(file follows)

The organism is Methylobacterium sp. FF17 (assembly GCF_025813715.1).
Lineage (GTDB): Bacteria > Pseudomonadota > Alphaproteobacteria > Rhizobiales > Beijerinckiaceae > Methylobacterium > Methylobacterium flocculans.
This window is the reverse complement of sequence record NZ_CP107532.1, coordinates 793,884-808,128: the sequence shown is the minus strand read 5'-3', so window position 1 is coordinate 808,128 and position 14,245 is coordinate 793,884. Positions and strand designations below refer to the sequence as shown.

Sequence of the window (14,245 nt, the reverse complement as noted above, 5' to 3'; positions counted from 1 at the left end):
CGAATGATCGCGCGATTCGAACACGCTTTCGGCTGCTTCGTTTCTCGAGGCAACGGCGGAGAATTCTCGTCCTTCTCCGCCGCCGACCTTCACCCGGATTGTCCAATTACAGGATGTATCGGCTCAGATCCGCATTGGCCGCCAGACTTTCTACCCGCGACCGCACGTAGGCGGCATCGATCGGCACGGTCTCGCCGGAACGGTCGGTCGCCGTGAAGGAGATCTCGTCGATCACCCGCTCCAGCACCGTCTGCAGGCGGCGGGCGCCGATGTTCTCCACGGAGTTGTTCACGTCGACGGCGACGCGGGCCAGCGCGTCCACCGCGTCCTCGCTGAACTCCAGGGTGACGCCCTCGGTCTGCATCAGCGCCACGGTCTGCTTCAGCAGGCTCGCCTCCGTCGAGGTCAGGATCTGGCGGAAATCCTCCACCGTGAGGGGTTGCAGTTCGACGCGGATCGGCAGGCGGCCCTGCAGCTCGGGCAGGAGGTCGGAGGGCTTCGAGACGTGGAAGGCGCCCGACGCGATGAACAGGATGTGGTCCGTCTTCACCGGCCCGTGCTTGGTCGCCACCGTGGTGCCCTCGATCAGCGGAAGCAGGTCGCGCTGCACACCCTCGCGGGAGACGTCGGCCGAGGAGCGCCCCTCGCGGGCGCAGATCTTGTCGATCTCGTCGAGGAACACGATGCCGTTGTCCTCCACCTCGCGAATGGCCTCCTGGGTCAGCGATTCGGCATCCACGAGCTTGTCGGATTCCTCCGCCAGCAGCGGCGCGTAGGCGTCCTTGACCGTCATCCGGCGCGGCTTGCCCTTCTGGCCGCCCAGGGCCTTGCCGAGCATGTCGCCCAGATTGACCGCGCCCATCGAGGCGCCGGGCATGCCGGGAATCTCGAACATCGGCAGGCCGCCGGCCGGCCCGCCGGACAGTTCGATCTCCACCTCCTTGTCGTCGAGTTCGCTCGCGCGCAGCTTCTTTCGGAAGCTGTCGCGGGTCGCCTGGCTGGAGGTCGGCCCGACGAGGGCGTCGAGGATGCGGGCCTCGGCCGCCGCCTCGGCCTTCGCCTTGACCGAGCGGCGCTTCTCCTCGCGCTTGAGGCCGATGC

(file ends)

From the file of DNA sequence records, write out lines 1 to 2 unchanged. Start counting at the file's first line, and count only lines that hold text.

The organism is Methylobacterium sp. FF17 (assembly GCF_025813715.1).
Lineage (GTDB): Bacteria > Pseudomonadota > Alphaproteobacteria > Rhizobiales > Beijerinckiaceae > Methylobacterium > Methylobacterium flocculans.